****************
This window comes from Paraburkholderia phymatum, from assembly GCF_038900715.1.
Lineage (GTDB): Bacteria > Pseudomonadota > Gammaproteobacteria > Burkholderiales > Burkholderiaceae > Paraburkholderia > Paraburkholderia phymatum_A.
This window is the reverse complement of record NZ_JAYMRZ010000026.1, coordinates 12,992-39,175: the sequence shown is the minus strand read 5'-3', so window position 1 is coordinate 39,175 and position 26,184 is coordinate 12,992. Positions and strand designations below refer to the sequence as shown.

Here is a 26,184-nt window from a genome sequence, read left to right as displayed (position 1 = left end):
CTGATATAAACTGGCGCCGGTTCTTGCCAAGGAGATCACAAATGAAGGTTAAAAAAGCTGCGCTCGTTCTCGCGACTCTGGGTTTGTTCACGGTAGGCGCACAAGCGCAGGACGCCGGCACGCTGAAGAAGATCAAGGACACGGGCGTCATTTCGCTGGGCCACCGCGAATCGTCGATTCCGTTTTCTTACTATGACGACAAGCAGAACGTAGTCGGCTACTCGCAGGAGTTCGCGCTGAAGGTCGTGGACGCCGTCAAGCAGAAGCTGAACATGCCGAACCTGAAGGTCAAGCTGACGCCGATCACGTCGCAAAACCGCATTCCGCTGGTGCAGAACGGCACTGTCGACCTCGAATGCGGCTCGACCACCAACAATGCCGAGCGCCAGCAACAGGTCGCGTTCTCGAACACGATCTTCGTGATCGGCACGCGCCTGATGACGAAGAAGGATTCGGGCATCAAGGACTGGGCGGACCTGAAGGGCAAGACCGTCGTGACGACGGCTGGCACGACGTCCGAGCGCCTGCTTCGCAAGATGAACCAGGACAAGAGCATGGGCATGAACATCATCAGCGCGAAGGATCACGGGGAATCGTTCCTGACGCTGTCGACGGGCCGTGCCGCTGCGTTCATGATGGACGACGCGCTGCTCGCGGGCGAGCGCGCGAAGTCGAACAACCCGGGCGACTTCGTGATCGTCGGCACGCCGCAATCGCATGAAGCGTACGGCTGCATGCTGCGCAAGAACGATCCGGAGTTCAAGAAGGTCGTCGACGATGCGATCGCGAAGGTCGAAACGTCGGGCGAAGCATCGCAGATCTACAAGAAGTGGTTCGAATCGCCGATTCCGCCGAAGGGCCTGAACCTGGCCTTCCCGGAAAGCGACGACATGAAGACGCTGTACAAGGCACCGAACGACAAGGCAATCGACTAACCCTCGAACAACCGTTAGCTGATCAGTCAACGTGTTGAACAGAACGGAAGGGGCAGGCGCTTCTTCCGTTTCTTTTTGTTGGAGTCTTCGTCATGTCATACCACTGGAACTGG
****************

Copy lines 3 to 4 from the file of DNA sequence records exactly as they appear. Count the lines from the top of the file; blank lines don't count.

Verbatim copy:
This window is the reverse complement of record NZ_JAYMRZ010000026.1, coordinates 12,992-39,175: the sequence shown is the minus strand read 5'-3', so window position 1 is coordinate 39,175 and position 26,184 is coordinate 12,992. Positions and strand designations below refer to the sequence as shown.

Here is a 26,184-nt window from a genome sequence, read left to right as displayed (position 1 = left end):